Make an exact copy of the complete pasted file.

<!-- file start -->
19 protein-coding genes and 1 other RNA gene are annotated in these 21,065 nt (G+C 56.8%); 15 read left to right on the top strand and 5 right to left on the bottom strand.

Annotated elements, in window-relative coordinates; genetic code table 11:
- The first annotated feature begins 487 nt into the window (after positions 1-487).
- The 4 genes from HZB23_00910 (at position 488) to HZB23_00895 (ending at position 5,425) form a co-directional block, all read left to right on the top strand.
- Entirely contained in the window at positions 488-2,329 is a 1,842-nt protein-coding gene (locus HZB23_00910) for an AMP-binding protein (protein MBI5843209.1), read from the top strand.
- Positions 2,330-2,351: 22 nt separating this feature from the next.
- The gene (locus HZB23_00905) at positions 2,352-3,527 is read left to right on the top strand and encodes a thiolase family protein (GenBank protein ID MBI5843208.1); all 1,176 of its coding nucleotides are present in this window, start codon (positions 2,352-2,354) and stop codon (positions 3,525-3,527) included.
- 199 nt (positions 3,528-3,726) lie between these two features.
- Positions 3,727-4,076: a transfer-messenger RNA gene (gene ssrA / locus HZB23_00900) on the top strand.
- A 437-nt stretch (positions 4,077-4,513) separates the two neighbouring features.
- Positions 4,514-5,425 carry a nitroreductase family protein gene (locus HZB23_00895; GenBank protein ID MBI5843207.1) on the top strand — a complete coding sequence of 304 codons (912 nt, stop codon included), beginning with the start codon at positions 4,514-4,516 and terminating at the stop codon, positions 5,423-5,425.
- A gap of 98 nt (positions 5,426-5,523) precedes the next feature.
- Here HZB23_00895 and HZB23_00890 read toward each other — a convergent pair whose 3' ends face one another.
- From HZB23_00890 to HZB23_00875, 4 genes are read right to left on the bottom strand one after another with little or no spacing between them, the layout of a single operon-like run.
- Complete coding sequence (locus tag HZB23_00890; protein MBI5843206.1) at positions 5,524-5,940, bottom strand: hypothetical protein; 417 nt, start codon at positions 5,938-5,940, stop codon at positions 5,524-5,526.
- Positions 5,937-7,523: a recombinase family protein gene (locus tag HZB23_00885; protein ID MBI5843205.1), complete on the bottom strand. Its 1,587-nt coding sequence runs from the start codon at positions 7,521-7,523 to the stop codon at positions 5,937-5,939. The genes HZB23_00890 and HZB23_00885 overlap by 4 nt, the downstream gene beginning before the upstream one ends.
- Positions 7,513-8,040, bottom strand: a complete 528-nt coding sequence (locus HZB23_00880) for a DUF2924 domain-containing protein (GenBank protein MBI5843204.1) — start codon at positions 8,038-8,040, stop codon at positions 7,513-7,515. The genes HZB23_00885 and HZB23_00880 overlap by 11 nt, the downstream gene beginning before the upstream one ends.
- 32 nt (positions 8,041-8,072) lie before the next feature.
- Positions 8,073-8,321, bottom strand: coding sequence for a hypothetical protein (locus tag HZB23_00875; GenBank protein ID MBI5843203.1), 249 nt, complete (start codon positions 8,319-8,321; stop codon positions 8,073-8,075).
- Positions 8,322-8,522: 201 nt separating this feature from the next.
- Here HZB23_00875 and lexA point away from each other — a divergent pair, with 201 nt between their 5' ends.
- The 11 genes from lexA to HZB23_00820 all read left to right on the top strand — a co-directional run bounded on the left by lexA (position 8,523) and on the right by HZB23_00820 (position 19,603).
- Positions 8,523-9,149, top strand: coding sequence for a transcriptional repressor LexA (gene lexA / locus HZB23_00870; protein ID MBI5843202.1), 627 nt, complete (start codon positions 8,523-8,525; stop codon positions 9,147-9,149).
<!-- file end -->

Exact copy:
19 protein-coding genes and 1 other RNA gene are annotated in these 21,065 nt (G+C 56.8%); 15 read left to right on the top strand and 5 right to left on the bottom strand.

Annotated elements, in window-relative coordinates; genetic code table 11:
- The first annotated feature begins 487 nt into the window (after positions 1-487).
- The 4 genes from HZB23_00910 (at position 488) to HZB23_00895 (ending at position 5,425) form a co-directional block, all read left to right on the top strand.
- Entirely contained in the window at positions 488-2,329 is a 1,842-nt protein-coding gene (locus HZB23_00910) for an AMP-binding protein (protein MBI5843209.1), read from the top strand.
- Positions 2,330-2,351: 22 nt separating this feature from the next.
- The gene (locus HZB23_00905) at positions 2,352-3,527 is read left to right on the top strand and encodes a thiolase family protein (GenBank protein ID MBI5843208.1); all 1,176 of its coding nucleotides are present in this window, start codon (positions 2,352-2,354) and stop codon (positions 3,525-3,527) included.
- 199 nt (positions 3,528-3,726) lie between these two features.
- Positions 3,727-4,076: a transfer-messenger RNA gene (gene ssrA / locus HZB23_00900) on the top strand.
- A 437-nt stretch (positions 4,077-4,513) separates the two neighbouring features.
- Positions 4,514-5,425 carry a nitroreductase family protein gene (locus HZB23_00895; GenBank protein ID MBI5843207.1) on the top strand — a complete coding sequence of 304 codons (912 nt, stop codon included), beginning with the start codon at positions 4,514-4,516 and terminating at the stop codon, positions 5,423-5,425.
- A gap of 98 nt (positions 5,426-5,523) precedes the next feature.
- Here HZB23_00895 and HZB23_00890 read toward each other — a convergent pair whose 3' ends face one another.
- From HZB23_00890 to HZB23_00875, 4 genes are read right to left on the bottom strand one after another with little or no spacing between them, the layout of a single operon-like run.
- Complete coding sequence (locus tag HZB23_00890; protein MBI5843206.1) at positions 5,524-5,940, bottom strand: hypothetical protein; 417 nt, start codon at positions 5,938-5,940, stop codon at positions 5,524-5,526.
- Positions 5,937-7,523: a recombinase family protein gene (locus tag HZB23_00885; protein ID MBI5843205.1), complete on the bottom strand. Its 1,587-nt coding sequence runs from the start codon at positions 7,521-7,523 to the stop codon at positions 5,937-5,939. The genes HZB23_00890 and HZB23_00885 overlap by 4 nt, the downstream gene beginning before the upstream one ends.
- Positions 7,513-8,040, bottom strand: a complete 528-nt coding sequence (locus HZB23_00880) for a DUF2924 domain-containing protein (GenBank protein MBI5843204.1) — start codon at positions 8,038-8,040, stop codon at positions 7,513-7,515. The genes HZB23_00885 and HZB23_00880 overlap by 11 nt, the downstream gene beginning before the upstream one ends.
- 32 nt (positions 8,041-8,072) lie before the next feature.
- Positions 8,073-8,321, bottom strand: coding sequence for a hypothetical protein (locus tag HZB23_00875; GenBank protein ID MBI5843203.1), 249 nt, complete (start codon positions 8,319-8,321; stop codon positions 8,073-8,075).
- Positions 8,322-8,522: 201 nt separating this feature from the next.
- Here HZB23_00875 and lexA point away from each other — a divergent pair, with 201 nt between their 5' ends.
- The 11 genes from lexA to HZB23_00820 all read left to right on the top strand — a co-directional run bounded on the left by lexA (position 8,523) and on the right by HZB23_00820 (position 19,603).
- Positions 8,523-9,149, top strand: coding sequence for a transcriptional repressor LexA (gene lexA / locus HZB23_00870; protein ID MBI5843202.1), 627 nt, complete (start codon positions 8,523-8,525; stop codon positions 9,147-9,149).